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Analogue electronics (or analog in American English) are those electronic systems with a continuously variable signal. In contrast, in digital electronics signals usually take only two different levels. The term "analogue" describes the proportional relationship between a signal and a voltage or current that represents the signal. The word analogue is derived from the Greek word ανάλογος (analogos) meaning "proportional".[1]

Contents

Analogue signals

An analogue signal uses some attribute of the medium to convey the signal's information. For example, an aneroid barometer uses the angular position of a needle as the signal to convey the information of changes in atmospheric pressure.[2] Electrical signals may represent information by changing their voltage, current, frequency, or total charge. Information is converted from some other physical form ( such as sound, light, temperature, pressure, position) to an electrical signal by a transducer which converts one type of energy into another e. g. a microphone.[3]

The signals take any value from a given range, and each unique signal value represents different information. Any change in the signal is meaningful, and each level of the signal represents a different level of the phenomenon that it represents. For example, suppose the signal is being used to represent temperature, with one volt representing one degree Celsius. In such a system 10 volts would represent 10 degrees, and 10.1 volts would represent 10.1 degrees.

Another method of conveying an analogue signal is to use modulation. In this, some base carrier signal has one of its properties altered: amplitude modulation (AM) involves altering the amplitude of a sinusoidal voltage waveform by the source information, frequency modulation (FM) changes the frequency. Other techniques, such as phase modulation or changing the phase of the carrier signal, are also used.[4]

In an analogue sound recording, the variation in pressure of a sound striking a microphone creates a corresponding variation in the current passing through it or voltage across it. An increase in the volume of the sound causes the fluctuation of the current or voltage to increase proportionally while keeping the same waveform or shape.

Mechanical, pneumatic, hydraulic and other systems may also use analogue signals.

Inherent noise

Analogue systems invariably include noise; that is, random disturbances or variations, some caused by the random thermal vibrations of atomic particles. Since all variations of an analogue signal are significant, any disturbance is equivalent to a change in the original signal and so appears as noise. [5] As the signal is copied and re-copied, or transmitted over long distances, these random variations become more significant and lead to signal degradation. Other sources of noise may come from external electrical signals, or poorly designed components. These disturbances are reduced by shielding, and using low-noise amplifiers (LNA).[6]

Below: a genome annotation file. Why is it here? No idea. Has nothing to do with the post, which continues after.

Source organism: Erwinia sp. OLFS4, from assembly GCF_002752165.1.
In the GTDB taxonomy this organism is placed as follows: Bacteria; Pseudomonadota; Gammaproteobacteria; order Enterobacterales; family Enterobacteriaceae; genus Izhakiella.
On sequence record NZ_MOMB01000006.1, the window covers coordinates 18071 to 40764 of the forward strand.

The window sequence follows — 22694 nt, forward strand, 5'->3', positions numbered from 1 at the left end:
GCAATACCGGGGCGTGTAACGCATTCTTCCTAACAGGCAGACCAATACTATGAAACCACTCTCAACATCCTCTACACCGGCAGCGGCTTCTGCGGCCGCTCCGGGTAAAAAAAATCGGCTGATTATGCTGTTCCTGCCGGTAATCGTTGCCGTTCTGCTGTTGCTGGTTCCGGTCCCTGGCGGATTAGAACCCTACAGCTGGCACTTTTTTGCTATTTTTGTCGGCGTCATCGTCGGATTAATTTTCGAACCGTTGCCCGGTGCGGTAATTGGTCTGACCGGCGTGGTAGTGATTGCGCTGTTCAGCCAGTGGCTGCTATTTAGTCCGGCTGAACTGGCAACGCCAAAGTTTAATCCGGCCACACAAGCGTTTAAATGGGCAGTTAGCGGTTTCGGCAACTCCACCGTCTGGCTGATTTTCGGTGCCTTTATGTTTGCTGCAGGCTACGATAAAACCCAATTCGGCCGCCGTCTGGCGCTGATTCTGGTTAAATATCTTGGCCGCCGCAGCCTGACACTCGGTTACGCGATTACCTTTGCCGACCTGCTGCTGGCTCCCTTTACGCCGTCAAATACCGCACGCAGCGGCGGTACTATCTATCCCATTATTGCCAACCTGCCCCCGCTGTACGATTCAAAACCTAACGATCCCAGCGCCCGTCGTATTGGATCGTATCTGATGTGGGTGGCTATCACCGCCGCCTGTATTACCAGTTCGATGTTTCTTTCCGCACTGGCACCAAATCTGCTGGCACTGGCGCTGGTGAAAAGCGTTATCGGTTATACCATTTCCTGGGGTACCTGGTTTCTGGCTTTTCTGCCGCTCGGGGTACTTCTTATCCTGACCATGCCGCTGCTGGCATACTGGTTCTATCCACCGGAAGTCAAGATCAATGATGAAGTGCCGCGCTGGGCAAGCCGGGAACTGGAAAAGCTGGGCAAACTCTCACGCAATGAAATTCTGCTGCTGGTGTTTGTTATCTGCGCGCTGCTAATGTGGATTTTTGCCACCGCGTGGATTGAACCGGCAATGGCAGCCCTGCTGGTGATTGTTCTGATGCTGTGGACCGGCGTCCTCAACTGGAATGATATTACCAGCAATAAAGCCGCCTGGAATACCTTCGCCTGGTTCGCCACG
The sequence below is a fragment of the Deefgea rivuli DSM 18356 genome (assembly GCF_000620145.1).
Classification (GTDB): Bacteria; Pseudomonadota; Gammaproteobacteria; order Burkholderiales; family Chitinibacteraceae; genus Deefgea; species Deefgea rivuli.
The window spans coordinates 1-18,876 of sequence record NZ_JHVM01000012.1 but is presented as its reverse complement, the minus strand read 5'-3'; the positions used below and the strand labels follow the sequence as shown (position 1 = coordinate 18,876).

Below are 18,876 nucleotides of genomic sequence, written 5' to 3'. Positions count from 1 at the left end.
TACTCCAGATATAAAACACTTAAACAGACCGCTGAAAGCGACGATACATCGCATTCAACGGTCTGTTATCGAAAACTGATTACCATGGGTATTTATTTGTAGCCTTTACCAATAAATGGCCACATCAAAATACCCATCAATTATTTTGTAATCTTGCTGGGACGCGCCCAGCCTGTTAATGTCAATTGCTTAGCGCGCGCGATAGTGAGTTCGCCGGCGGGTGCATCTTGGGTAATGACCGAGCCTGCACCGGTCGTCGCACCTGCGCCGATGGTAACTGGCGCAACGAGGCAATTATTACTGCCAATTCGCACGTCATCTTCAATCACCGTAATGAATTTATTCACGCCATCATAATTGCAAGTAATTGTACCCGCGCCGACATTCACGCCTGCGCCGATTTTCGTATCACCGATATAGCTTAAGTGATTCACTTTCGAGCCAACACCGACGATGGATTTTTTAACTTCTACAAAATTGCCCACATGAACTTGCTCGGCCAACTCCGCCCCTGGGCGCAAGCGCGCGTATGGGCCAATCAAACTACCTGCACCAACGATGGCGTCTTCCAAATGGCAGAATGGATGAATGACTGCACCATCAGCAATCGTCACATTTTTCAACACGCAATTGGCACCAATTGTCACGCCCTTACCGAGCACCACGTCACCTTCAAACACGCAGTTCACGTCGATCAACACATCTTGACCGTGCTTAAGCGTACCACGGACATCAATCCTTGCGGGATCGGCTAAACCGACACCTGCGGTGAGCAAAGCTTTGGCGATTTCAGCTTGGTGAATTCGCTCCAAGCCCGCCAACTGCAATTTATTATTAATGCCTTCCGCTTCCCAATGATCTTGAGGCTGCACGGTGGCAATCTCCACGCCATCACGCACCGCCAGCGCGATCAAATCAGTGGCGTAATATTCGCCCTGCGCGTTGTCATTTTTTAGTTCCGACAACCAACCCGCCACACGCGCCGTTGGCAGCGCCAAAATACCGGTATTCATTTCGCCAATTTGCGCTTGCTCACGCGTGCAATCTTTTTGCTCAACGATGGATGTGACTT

Analogue vs. digital electronics

Since the information is encoded differently in analogue and digital electronics, the way they process a signal is consequently different. All operations that can be performed on an analogue signal such as amplification, filtering, limiting, and others, can also be duplicated in the digital domain.

The first electronic devices invented and mass produced were analogue. The use of microelectronics has reduced the cost of digital techniques and now make digital methods feasible and cost-effective such as in the field of human-machine communication by voice.[7]

The main differences between analogue and digital electronics are listed below:

Noise

Because of the way information is encoded in analogue circuits, they are much more susceptible to noise than digital circuits, since a small change in the signal can represent a significant change in the information present in the signal and can cause the information present to be lost. Since digital signals take on one of only two different values, a disturbance would have to be about one-half the magnitude of the digital signal to cause an error; this property of digital circuits can be exploited to make signal processing noise-resistant. In digital electronics, because the information is quantized, as long as the signal stays inside a range of values, it represents the same information. Digital circuits use this principle to regenerate the signal at each logic gate, lessening or removing noise.[8]

Precision